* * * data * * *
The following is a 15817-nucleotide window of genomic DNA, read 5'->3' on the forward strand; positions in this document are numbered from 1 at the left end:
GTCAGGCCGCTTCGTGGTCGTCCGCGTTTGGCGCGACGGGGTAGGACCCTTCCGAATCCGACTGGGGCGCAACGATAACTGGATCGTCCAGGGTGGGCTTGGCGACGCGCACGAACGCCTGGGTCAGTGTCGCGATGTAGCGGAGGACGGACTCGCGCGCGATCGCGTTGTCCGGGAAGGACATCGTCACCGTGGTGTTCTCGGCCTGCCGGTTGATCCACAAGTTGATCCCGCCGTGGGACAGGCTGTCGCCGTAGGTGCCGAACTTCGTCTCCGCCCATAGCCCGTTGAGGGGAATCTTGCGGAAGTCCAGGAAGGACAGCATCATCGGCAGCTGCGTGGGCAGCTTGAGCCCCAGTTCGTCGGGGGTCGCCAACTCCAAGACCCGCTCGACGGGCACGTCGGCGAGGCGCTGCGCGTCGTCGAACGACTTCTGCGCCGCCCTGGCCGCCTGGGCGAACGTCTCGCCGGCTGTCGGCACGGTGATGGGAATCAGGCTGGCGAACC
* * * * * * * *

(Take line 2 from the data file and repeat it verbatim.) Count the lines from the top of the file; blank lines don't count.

GTCAGGCCGCTTCGTGGTCGTCCGCGTTTGGCGCGACGGGGTAGGACCCTTCCGAATCCGACTGGGGCGCAACGATAACTGGATCGTCCAGGGTGGGCTTGGCGACGCGCACGAACGCCTGGGTCAGTGTCGCGATGTAGCGGAGGACGGACTCGCGCGCGATCGCGTTGTCCGGGAAGGACATCGTCACCGTGGTGTTCTCGGCCTGCCGGTTGATCCACAAGTTGATCCCGCCGTGGGACAGGCTGTCGCCGTAGGTGCCGAACTTCGTCTCCGCCCATAGCCCGTTGAGGGGAATCTTGCGGAAGTCCAGGAAGGACAGCATCATCGGCAGCTGCGTGGGCAGCTTGAGCCCCAGTTCGTCGGGGGTCGCCAACTCCAAGACCCGCTCGACGGGCACGTCGGCGAGGCGCTGCGCGTCGTCGAACGACTTCTGCGCCGCCCTGGCCGCCTGGGCGAACGTCTCGCCGGCTGTCGGCACGGTGATGGGAATCAGGCTGGCGAACC